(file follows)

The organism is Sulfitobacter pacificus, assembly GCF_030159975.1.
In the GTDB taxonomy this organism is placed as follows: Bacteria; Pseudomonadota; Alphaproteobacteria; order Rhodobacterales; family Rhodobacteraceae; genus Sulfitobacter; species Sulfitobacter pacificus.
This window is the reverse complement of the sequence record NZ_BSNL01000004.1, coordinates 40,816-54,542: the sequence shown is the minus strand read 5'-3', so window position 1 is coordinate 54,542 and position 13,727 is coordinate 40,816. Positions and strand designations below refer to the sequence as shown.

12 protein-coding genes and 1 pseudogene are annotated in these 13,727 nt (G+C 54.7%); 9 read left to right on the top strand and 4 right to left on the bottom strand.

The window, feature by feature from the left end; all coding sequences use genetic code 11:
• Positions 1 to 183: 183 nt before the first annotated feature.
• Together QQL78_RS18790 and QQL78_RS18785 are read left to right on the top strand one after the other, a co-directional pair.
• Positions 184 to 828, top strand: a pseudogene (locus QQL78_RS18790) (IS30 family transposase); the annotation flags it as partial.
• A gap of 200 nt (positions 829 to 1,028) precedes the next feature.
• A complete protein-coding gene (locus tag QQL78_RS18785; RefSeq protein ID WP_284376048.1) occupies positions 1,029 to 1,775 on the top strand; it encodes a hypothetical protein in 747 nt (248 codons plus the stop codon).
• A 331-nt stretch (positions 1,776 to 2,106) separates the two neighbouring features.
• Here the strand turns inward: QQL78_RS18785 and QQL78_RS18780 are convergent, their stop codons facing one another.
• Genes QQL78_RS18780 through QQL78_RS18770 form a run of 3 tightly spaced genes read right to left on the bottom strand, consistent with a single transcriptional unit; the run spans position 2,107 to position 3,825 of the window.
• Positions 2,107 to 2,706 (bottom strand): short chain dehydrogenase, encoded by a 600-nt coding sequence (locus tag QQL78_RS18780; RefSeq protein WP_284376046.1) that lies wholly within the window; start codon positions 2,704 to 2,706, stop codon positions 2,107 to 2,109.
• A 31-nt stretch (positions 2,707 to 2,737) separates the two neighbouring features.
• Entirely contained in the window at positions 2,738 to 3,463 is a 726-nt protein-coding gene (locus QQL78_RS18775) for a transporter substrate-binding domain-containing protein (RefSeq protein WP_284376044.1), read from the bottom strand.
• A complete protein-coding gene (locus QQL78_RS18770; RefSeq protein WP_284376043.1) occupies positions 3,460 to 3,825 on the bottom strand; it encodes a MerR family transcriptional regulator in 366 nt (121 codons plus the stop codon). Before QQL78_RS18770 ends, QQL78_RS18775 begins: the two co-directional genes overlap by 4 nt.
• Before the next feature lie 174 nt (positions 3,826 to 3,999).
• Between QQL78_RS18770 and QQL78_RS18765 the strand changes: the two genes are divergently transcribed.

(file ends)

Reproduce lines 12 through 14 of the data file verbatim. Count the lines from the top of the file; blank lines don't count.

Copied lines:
• Here the strand turns inward: QQL78_RS18785 and QQL78_RS18780 are convergent, their stop codons facing one another.
• Genes QQL78_RS18780 through QQL78_RS18770 form a run of 3 tightly spaced genes read right to left on the bottom strand, consistent with a single transcriptional unit; the run spans position 2,107 to position 3,825 of the window.
• Positions 2,107 to 2,706 (bottom strand): short chain dehydrogenase, encoded by a 600-nt coding sequence (locus tag QQL78_RS18780; RefSeq protein WP_284376046.1) that lies wholly within the window; start codon positions 2,704 to 2,706, stop codon positions 2,107 to 2,109.